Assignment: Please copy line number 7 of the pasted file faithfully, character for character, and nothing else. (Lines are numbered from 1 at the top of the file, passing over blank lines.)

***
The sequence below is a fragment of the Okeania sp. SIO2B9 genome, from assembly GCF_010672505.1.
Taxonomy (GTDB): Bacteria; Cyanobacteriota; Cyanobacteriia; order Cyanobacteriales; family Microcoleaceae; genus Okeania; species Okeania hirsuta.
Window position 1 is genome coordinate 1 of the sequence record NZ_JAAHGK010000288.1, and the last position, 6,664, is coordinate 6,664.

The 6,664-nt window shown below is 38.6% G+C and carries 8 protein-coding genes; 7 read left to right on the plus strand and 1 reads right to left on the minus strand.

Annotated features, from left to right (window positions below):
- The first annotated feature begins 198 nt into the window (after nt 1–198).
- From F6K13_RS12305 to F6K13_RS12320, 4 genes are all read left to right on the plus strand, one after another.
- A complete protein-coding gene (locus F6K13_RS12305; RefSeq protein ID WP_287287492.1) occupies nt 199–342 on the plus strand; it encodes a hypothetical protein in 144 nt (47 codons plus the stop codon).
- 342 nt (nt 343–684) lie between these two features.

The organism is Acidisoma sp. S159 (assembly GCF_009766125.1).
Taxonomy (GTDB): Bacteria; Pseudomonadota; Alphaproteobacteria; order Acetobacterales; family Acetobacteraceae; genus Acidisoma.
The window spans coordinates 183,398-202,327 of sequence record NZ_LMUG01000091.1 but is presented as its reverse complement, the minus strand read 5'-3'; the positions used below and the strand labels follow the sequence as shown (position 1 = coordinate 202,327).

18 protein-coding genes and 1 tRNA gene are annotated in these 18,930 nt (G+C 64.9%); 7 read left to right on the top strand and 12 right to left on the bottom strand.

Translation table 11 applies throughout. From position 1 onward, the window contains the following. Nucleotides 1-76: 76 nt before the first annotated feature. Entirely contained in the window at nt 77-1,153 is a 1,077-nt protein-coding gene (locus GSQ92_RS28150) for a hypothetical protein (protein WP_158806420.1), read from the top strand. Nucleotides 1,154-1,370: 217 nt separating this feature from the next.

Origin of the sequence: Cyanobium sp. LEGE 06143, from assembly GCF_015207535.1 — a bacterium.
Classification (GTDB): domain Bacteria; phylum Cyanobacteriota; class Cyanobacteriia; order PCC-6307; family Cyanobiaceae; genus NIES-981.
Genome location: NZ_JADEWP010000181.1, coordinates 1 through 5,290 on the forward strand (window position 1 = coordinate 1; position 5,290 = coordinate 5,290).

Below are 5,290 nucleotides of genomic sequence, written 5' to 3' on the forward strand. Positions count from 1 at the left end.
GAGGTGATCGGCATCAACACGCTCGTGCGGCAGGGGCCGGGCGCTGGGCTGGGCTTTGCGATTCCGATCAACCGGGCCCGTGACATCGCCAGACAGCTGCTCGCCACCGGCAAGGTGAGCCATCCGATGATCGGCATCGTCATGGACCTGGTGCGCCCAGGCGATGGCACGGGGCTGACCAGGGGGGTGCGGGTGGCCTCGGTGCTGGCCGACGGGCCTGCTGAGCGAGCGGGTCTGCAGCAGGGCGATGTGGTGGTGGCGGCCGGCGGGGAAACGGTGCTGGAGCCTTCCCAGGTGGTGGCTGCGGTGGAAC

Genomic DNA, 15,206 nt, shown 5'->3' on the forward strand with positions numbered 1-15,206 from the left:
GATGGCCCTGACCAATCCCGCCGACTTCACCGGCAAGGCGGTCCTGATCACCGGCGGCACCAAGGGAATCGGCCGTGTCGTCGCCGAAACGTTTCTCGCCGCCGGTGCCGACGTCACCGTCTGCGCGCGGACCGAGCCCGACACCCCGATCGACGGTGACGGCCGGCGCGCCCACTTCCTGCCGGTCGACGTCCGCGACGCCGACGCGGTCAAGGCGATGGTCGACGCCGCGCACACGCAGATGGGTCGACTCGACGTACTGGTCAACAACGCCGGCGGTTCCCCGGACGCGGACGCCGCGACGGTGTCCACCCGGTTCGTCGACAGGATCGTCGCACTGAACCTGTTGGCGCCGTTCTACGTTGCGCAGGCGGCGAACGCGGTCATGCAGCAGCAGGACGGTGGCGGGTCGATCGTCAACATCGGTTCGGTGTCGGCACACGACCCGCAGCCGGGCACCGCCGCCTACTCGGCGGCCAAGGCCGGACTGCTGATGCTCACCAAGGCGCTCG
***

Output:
- From F6K13_RS12305 to F6K13_RS12320, 4 genes are all read left to right on the plus strand, one after another.